I mentioned earlier that the Institute has soul-searched on how to optimize our on-the-ground operations, including how we communicate with the world. As we start another academic year under the constrictions of a pandemic, prepare for some novel developments. To keep our supporters and partners apprised of so many ongoing activities, this fall will mark the launch of a CIUS e-quarterly -- an electronic newsletter that, as title suggests, will be produced four times a year. We hope you will enjoy this publication and the frequency with which our CIUS updates will be shared with you from now on. Another communications enhancement will be the launch of a fully redesigned CIUS Annual Review, to come out in late November in lieu of the familiar CIUS Annual Newsletter. And to ensure our friends and patrons will always have ready access to the latest information on our academic and community-focused projects, this year will also see universal improvements to the CIUS website. The Institute continues to engage in strategic planning focused on research and scholarship, and I would like to thank all program directors for the work that has been and is being done in this direction.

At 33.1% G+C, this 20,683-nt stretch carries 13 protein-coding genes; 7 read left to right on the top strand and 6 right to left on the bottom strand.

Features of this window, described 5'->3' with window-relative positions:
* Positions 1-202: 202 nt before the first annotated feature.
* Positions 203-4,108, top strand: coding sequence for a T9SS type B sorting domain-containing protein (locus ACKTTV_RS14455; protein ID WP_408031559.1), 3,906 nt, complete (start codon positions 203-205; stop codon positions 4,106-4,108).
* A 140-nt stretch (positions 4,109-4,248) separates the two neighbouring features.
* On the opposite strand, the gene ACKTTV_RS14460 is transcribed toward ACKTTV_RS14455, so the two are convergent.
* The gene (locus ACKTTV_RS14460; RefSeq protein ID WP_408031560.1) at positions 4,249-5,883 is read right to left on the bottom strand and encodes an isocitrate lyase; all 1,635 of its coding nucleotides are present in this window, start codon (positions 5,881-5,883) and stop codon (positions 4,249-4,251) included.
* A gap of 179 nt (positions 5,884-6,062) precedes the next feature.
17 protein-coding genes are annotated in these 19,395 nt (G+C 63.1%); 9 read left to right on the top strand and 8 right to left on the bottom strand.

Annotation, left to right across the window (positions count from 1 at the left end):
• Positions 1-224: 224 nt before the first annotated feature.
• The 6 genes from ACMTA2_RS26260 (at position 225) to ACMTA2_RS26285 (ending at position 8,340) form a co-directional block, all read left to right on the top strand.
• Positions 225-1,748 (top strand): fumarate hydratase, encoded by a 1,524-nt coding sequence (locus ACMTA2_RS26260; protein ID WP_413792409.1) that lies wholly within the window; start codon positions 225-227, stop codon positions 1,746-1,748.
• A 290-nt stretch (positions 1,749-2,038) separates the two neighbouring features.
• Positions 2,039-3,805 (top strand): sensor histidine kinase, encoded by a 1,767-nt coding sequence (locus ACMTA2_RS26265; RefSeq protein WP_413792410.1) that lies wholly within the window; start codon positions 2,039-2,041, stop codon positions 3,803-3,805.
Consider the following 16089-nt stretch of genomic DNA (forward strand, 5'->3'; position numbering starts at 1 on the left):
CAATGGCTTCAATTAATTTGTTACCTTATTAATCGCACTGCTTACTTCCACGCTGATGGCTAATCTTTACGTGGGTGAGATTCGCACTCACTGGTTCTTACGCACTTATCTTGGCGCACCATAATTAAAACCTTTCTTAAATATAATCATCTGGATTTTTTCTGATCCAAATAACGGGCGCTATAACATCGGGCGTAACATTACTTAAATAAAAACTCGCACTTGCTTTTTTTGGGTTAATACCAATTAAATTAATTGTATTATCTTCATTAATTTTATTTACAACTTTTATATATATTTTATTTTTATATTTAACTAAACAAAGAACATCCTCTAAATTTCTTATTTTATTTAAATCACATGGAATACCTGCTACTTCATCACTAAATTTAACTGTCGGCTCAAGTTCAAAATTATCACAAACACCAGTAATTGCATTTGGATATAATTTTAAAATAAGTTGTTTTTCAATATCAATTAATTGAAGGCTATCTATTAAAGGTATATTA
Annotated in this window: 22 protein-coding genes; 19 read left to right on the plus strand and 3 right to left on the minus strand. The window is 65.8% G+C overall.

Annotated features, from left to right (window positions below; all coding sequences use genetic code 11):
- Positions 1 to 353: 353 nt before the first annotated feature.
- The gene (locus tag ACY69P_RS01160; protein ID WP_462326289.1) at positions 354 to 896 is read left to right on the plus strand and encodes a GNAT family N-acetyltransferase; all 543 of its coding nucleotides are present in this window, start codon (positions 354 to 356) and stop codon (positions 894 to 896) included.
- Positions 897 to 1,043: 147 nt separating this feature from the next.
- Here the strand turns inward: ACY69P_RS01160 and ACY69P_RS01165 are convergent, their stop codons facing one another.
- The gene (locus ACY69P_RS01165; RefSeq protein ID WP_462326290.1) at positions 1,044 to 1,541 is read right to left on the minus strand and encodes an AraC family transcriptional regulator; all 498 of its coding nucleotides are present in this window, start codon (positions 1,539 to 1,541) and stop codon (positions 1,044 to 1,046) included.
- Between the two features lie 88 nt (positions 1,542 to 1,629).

While here at the University of Alberta CIUS members are entering another academic year, Ukrainian communities around the world are engaged in commemoration and celebrations associated with the anniversaries as mentioned above. Of special significance to us in the field of Ukrainian Studies is 24 August 2021, the 30th anniversary of Ukraine’s independence and the world-altering arrival of a new state of Ukraine onto the global political stage. On behalf of all colleagues at CIUS, I wish all Ukrainians around the world a joyous celebration of 30 years of independence!

 

Natalia Khanenko-Friesen

CIUS Director